By Frank McLean
In case you missed it, and it’s been in all the newspapers, Thursday night is draft night in the NBA, but the Toronto Raptors aren’t looking for a savior when it’s finally their turn.
The Toronto Raptors are picking 23rd and I look back at a conversation I had with team president Masai Ujiri at this time last season. He said to me that when you are picking in the 20’s you probably are not going to get a player that will be an impact player for you. Now if you are in the top five or ten spots in the draft, in other words you are a dreaded lottery pick, then you are going to get the guy.
In the case of last year’s picks, Jakob Poeltl and Pascal Siakam, they did play a small part when needed this past season, but they were not anywhere near the main reason for the team’s success or failure.
So if you are looking for the next great Larry Bird three point shooter the team desperately needs, or an impact player that can put them past Cleveland and give them a chance to compete with Golden State for a title, forget it. It won’t be coming through the draft tonight.
Two days after the Raptors were eliminated by Cleveland, Ujiri sat down with the media and told us quite clearly that he didn’t know why he was talking to us because he had nothing to say, but give him a month and he would.
On Tuesday at a pre-draft get together he had a lot to say, but really said nothing.
He and his staff have evaluated the team, but like those big time poker players you watch on afternoon sports television, he kept his cards secret because he has plans, however, deep down until Thursday night arrives, he’s not sure what they will be.
“I think this is why you wait and go through the process of evaluating your team,” Ujiri said on Tuesday.
“One day it’s quiet, the next day it’s noisy. That’s just how the NBA works. With all these things going around, you make calls you listen to calls an you see what fits your team. Leading up to the draft and on draft day, that’s another deadline that we work with on our side. Things will shake up a little bit and we’ll see how it affects the Raptors.”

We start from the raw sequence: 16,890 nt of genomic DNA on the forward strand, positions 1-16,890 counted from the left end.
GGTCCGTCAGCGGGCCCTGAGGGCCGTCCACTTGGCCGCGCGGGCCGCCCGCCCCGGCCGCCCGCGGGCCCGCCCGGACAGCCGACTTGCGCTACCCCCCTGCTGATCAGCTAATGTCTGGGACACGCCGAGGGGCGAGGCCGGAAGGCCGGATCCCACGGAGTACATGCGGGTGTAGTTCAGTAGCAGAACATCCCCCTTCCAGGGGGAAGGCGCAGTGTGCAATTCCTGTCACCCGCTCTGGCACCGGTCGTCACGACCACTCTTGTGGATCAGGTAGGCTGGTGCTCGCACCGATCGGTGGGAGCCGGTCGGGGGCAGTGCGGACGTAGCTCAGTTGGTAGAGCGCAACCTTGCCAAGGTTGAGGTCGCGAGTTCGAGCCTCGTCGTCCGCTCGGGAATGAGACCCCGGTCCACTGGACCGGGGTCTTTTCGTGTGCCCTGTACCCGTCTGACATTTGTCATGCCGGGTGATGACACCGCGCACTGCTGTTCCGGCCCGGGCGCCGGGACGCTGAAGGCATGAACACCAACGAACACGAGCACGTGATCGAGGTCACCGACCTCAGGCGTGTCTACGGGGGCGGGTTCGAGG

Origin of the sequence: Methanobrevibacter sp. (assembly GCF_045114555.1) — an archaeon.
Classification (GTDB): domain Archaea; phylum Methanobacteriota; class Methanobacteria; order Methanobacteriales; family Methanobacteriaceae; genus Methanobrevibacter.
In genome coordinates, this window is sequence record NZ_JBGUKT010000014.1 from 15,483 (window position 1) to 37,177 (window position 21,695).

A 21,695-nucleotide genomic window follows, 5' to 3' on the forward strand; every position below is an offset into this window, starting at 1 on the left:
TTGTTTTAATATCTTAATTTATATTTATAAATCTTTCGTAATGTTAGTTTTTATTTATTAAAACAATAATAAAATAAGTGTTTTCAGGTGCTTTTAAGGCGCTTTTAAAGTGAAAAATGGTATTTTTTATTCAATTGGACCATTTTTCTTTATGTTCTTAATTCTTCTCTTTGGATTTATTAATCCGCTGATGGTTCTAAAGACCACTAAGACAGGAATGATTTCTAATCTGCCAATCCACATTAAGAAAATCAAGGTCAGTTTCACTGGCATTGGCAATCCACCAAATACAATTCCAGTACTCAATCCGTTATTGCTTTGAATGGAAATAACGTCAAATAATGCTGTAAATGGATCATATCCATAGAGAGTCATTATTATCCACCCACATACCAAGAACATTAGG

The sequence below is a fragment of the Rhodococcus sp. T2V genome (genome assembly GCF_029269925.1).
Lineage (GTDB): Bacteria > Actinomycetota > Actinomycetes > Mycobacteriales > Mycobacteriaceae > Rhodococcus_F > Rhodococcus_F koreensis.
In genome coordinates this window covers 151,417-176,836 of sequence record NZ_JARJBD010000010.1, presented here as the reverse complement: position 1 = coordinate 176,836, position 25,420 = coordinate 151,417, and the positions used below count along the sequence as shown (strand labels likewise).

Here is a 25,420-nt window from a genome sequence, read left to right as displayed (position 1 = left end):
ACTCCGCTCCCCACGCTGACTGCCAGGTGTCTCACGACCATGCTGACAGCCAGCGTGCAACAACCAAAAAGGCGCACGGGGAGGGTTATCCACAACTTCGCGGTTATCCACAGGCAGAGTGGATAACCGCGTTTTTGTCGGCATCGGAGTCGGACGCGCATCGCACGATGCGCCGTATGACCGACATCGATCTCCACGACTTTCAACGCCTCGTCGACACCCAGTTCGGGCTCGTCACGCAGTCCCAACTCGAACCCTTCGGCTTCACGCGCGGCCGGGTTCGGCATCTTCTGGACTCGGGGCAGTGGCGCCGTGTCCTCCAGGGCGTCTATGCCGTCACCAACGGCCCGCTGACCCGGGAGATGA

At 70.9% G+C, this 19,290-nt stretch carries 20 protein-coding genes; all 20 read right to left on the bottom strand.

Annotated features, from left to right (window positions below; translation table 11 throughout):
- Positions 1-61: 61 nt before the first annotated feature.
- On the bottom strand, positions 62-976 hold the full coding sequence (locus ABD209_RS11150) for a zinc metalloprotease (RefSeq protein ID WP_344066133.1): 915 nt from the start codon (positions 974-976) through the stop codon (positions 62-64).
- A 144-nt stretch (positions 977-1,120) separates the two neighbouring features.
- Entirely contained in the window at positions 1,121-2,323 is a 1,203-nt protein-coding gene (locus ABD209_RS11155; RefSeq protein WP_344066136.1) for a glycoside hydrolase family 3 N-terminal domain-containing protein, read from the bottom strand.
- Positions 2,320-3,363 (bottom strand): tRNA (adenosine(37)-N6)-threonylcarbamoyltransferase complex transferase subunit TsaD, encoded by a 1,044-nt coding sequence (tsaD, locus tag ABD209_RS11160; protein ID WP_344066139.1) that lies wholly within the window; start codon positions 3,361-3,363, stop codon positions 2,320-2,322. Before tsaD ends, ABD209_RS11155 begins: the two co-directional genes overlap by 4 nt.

Any changes that the team will make all hinges on what Kyle Lowry decides on, staying with the Raptors or moving on in free agency.
Stories came out this week that Lowry doesn’t want to stay in Toronto. Ujiri says that’s not so, but he and his staff have come up with five different ways they can go as an organization should the veteran guard leave.
“I think we are comfortable,” Ujiri said. “Any direction we are going, I think we are prepared, that’s what I should say. We are very well prepared after studying it for a couple of months after the season has been over.
“I think it’s a good time for us. Looking at the league, looking at where everybody is and all the action, hey, we are in this thing to compete and to get better so we’ll see where it takes us.”
So in a nutshell don’t expect any miracles Thursday night. The draft will not solve any of their problems. It will hinge on Kyle Lowry’s decision.
There is a plan, but no one will know what it is until Ujiri implements it.
Veteran journalist Frank McLean has covered nearly every Raptors game in Toronto since their inaugural season at the Skydome back in 1995-96. He has seen it all. The good, the bad and the really bad and he is one of the very few journalists in Toronto that has kept coming back for more.